When the Olympian and reality TV star the world knew as Bruce Jenner announced this spring that he identifies as female rather than male, the resulting publicity put a new employment issue into focus: Controversy surrounding gender identity is more than fodder for reality TV. It also poses workplace discrimination questions as well as practical dilemmas such as restroom access. Transgender Bathroom

Although Title VII of the Civil Rights Act of 1964 doesn’t specifically address gender identity, more and more that granddaddy of discrimination laws is being interpreted as prohibiting discrimination based on gender identity. In December 2014, a memorandum from then U.S. Attorney General Eric Holder stated: “I have determined that the best reading of Title VII’s prohibition of sex discrimination is that it encompasses discrimination based on gender identity, including transgender status.” He went on to say that the U.S. Department of Justice “will no longer assert that Title VII’s prohibition against discrimination based on sex does not encompass gender identity per se, including transgender discrimination.”

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Employers may be liable for transgender discrimination

June 14, 2015 1 COMMENTS

by Ryan B. Frazier

The legal landscape related to sexual orientation and gender identity has been shifting in recent years. The impact of same-sex marriage on employers and other topics involving homosexual employees and their partners have been featured in previous issues of this newsletter. Recent lawsuits and statements by key governmental officials have now placed transgender/gender identity discrimination and other issues at the forefront. Transgender

There is no universally accepted definition of “transgender.” The term usually refers to an individual whose gender identity does not match his or her biological gender. Transgender is sometimes confused with sexual orientation, but gender identity is an independent issue. Further, some transgender people may undergo medical procedures to physically align their gender to their gender identity. As this article illustrates, employers need to keep an eye on this rapidly changing area of the law.

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EEOC brings first lawsuits alleging transgender discrimination

December 14, 2014 0 COMMENTS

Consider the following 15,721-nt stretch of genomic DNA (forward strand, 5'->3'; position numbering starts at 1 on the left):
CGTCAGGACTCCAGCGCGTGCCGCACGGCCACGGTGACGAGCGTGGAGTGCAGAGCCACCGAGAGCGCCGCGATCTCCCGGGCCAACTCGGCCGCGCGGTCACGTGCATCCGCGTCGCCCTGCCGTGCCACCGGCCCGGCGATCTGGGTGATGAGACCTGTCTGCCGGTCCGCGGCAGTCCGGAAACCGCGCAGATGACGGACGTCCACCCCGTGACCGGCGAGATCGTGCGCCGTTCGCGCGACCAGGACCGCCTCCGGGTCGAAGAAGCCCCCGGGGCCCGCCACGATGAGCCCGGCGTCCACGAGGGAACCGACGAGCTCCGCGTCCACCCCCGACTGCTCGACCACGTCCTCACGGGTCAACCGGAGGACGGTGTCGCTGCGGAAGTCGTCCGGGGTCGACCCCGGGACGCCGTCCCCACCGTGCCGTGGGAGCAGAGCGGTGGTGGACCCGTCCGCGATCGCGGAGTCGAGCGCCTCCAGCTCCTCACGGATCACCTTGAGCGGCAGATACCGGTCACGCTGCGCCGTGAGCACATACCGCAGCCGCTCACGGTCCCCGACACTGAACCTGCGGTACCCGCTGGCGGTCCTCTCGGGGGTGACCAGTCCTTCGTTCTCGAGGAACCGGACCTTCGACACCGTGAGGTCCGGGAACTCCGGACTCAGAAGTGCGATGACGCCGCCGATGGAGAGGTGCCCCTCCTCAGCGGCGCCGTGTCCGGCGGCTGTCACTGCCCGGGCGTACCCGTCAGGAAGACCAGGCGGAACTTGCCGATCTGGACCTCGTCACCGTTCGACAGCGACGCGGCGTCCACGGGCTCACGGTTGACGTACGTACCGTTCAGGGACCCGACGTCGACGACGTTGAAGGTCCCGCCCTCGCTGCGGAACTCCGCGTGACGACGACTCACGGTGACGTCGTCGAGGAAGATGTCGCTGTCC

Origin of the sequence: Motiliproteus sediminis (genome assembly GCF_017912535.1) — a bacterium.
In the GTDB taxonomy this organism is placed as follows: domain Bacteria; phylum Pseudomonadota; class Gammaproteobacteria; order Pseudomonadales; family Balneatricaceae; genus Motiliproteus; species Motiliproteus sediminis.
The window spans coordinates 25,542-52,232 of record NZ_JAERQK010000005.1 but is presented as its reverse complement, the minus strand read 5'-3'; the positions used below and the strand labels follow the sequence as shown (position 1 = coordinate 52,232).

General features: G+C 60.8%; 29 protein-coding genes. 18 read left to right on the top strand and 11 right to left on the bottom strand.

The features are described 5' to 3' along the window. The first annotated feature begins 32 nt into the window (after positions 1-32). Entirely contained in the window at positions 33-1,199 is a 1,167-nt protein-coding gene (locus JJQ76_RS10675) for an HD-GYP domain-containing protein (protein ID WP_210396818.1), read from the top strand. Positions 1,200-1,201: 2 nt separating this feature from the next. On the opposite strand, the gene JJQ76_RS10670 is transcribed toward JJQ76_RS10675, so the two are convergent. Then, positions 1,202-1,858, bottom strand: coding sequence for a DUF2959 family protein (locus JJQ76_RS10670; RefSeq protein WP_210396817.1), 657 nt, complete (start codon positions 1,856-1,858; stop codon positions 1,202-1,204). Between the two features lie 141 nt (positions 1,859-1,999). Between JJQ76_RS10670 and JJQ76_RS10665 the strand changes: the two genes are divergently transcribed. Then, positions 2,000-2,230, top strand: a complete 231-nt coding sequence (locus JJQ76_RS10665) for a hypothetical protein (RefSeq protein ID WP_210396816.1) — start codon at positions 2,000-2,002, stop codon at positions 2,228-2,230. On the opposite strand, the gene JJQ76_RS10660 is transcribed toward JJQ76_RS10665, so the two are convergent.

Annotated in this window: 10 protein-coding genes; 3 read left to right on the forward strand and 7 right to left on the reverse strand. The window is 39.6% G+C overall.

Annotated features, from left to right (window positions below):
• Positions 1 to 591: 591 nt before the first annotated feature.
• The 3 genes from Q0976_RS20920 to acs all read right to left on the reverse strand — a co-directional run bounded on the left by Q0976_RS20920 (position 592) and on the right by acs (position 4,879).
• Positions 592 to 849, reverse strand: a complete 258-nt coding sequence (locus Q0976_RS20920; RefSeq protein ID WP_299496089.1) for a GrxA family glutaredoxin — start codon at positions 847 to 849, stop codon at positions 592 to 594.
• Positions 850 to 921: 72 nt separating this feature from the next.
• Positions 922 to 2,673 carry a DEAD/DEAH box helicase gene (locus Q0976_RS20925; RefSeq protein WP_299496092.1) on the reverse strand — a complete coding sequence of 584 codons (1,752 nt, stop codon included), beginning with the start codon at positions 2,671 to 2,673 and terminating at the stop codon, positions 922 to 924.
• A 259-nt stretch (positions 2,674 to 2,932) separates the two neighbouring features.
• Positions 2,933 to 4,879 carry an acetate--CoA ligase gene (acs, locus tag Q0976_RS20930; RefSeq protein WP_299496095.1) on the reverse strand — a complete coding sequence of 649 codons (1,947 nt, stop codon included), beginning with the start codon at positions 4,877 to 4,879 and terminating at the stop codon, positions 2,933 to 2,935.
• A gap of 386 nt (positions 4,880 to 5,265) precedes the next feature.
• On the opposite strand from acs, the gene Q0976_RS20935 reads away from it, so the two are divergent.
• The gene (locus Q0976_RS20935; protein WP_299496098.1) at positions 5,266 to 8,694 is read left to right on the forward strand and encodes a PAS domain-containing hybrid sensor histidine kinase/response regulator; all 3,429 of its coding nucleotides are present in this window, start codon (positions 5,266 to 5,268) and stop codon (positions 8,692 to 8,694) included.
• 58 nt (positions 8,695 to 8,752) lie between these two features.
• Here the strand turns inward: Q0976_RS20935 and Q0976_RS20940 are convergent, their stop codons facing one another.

by Arielle B. Sepulveda

On September 25, 2014, the Equal Employment Opportunity Commission (EEOC) filed two lawsuits, the first actions by the agency in which it has alleged that discharging an employee because she is transgender constitutes discrimination on the basis of sex and therefore violates Title VII of the Civil Rights Act of 1964. In light of the increasing societal and judicial recognition of LGBT rights, employers must be aware of the potential workplace issues faced by employees who don’t conform to traditional gender norms.  Transgender

Background

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The role of leadership in creating transgender-inclusive workplaces

August 12, 2014 0 COMMENTS

by Dr. Jamison Green

Corporate leaders agree that diverse and inclusive workplaces are more productive, versatile, and adaptive in a changing marketplace. But often, when managers think of gender diversity, they think only about gender parity between men and women, or about opening traditionally male occupations to women, or vice versa. Creating a transgender-inclusive workplace is an opportunity to create even more awareness about gender, and to eliminate the prejudices and limitations we impose on people because of our assumptions about gender and sex stereotypes.  PositiveLeadership

Employers may not even be aware that they may already have transgender people in their workforce. Not all transgender people will go through an “on-the-job” transition, nor will they be “obvious” in their appearance. Some employees may have transgender family members or friends, and knowing that there are employers who actively do not discriminate against this segment of the population can be a source of relief and even pride.